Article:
How to handle annual leave during lockdown

Employees will not be jetting off to sunnier climes soon, so how can HR handle annual leave allowances?

With no real clarity as to when businesses can fully open again or how long lockdown measures will last, it can be challenging to plan employees’ annual leave. Amy Ling looks at employers’ obligations regarding holiday and what they can and can’t ask employees to do. 

Although it has only been a few weeks since lockdown was announced, hopping on a plane for a week by the beach now feels a lifetime away. With some employees now working flat out to keep essential services going whilst others are stuck at home on furlough, how should annual leave be dealt with in a time of coronavirus?

What are an employer’s obligations?

Workers are entitled to a paid annual leave of 5.6 weeks per year. This is made up of four weeks derived from the EU’s Working Time Directive (WTD leave) and 1.6 weeks provided under the UK’s Working Time Regulations 1998 (WTR).

Together, this works out at 28 days for a full-time employee. Many will also be entitled to additional holiday days under their contract of employment.

Employers have an obligation to ensure that, as a minimum, employees take their WTD leave each year. A failure to do so can create exposure to claims for compensation and/or a declaration they should be permitted to take holiday.

Usually, getting employees to take their holiday entitlement is not an issue. However, with so many employees now working from home and unable to travel or visit family, many are reluctant to consider annual leave. Others are unable to book holiday due to the need to continue to work to meet increased demand or provide essential services.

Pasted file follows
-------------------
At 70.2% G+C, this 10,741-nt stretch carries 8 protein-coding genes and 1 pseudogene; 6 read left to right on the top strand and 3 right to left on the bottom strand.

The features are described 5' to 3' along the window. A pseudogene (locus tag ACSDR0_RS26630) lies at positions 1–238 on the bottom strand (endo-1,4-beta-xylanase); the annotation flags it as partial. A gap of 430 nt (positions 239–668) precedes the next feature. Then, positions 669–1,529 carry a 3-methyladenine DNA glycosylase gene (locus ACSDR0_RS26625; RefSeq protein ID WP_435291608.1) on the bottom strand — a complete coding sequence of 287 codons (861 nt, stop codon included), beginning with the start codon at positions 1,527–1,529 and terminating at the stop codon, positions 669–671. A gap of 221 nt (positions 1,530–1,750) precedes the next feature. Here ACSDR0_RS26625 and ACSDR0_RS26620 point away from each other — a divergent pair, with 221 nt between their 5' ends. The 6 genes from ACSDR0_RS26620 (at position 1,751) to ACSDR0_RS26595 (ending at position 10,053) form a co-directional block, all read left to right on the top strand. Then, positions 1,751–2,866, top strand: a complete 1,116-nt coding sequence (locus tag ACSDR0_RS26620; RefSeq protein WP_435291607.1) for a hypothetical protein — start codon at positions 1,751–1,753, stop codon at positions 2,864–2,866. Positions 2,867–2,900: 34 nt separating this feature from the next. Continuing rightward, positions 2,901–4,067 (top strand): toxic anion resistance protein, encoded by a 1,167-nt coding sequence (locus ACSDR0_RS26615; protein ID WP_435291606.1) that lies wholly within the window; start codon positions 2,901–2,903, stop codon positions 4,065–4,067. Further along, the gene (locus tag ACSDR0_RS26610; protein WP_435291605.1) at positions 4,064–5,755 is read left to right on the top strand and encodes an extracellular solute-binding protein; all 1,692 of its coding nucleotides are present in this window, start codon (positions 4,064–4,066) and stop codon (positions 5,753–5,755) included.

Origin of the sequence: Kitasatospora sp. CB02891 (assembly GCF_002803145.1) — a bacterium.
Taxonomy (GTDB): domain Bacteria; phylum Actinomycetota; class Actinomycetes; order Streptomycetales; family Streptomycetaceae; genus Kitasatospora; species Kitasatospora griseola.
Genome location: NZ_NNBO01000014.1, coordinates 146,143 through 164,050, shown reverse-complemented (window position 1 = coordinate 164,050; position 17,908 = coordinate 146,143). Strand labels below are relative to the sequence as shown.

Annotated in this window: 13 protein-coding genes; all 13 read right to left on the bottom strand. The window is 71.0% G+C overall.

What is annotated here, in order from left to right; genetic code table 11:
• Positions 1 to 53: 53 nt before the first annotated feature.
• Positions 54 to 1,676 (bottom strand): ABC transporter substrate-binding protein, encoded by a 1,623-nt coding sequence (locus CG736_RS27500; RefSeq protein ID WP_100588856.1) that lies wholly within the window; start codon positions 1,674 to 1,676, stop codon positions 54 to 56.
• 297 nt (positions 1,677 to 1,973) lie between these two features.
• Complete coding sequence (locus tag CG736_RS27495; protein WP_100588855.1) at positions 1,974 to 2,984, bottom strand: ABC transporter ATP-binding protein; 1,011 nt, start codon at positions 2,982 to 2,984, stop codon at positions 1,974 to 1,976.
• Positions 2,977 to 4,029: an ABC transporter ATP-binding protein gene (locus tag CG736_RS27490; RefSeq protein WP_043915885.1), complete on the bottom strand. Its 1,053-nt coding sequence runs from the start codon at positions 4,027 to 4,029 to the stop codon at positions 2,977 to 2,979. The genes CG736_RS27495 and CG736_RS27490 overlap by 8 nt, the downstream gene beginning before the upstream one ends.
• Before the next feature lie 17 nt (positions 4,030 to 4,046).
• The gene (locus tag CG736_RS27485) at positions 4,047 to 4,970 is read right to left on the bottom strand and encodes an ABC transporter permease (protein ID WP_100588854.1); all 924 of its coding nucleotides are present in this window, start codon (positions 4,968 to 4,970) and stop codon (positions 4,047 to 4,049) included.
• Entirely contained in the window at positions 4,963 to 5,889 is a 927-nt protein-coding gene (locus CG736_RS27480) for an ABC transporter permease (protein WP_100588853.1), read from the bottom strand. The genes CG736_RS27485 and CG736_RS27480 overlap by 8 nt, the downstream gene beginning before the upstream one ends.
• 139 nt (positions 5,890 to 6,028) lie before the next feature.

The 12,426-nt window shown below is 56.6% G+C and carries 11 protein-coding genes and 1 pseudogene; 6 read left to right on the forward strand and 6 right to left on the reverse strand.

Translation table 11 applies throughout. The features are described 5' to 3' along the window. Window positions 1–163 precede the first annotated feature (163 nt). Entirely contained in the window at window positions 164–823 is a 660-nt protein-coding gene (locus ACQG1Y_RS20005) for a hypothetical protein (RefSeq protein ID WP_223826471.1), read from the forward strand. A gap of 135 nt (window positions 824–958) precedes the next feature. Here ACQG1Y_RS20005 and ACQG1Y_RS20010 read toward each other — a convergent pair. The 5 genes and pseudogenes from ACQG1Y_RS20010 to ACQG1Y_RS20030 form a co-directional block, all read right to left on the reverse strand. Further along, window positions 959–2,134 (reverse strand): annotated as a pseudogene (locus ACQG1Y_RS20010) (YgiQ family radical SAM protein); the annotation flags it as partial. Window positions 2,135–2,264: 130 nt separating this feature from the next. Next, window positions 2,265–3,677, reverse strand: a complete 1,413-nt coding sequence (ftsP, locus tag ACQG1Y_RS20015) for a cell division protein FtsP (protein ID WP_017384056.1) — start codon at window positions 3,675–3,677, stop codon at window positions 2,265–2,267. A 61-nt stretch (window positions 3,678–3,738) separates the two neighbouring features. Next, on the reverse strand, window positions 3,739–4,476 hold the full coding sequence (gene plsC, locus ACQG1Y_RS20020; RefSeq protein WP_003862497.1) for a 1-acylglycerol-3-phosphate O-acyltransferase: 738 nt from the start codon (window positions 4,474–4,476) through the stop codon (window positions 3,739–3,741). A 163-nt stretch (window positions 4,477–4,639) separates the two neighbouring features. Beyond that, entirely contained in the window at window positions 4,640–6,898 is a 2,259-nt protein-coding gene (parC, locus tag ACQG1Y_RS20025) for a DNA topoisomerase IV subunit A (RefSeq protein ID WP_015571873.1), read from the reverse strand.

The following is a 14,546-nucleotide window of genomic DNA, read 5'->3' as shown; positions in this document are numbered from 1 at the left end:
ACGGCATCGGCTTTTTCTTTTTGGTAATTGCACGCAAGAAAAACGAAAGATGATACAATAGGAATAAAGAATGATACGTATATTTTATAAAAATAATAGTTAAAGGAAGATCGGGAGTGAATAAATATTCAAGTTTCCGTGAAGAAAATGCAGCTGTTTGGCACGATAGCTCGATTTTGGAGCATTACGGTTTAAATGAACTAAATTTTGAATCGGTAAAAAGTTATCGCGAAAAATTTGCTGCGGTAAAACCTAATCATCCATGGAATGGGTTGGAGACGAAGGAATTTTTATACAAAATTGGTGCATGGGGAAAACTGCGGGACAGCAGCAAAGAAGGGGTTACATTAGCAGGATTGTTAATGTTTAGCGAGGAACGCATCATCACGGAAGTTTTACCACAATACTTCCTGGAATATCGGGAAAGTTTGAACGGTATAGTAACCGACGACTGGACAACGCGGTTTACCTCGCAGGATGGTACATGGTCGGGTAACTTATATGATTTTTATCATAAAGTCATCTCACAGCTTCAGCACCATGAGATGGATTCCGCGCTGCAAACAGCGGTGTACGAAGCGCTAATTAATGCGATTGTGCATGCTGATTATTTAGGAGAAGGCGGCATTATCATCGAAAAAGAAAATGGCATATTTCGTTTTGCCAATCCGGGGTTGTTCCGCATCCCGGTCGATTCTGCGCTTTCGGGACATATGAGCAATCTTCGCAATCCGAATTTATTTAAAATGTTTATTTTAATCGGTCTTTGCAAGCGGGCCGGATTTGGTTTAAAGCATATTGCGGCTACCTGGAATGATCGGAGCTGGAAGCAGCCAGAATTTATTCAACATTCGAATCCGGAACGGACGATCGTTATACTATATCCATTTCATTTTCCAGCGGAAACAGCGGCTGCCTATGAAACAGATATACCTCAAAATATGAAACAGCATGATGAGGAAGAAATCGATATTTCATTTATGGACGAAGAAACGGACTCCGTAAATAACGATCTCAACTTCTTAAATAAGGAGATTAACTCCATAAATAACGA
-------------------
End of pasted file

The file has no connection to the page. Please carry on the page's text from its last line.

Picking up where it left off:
Should we encourage employees to take leave during lockdown?

As a matter of good practice, employees should be encouraged to take their leave proportionately through the leave year, including any period of lockdown.

The fundamental purpose of annual leave is a non-working period of rest and relaxation (rather than foreign travel). It’s important employees take regular breaks away from the demands of the email inbox, customers and targets for their wellbeing and health.

Employees should be prompted to book leave and reminded of the restorative value of simply taking the time to be ‘offline’, even if this doesn’t involve leaving the house.

Can employers dictate when leave is taken?

The WTR allows employers to compel employees to take holiday (unless their policies or employment contracts specify otherwise). To do so, an employer just needs to give notice of the requirement to take holiday which is twice the length of the holiday proposed, so four days’ notice for two days of leave.

Requiring employees to take leave is obviously a less desirable option than encouraging employees to take leave and should be exercised with caution. Employees are not likely to take kindly to being “forced” to take time off and careful messaging should be used to assure them of the benefits of holiday on their own wellbeing.

What about furloughed employees?

Unless agreed otherwise, furloughed employees are still entitled to take holiday and to receive their “usual holiday pay” for this time.

This means those receiving only 80% of their normal pay will typically be entitled to a top up of the additional 20%. When it comes to bank holidays, HMRC’s guidance states that if employees usually take these days as annual leave, they should receive a top-up or day in lieu.

Because employers of furloughed employees only need to fund the top-up rather than the whole holiday day, encouraging (or requiring) employees to take holiday during furlough can therefore be a cost-effective option for employers with sufficient cashflow.

Can we force employees to use up all their holiday during lockdown?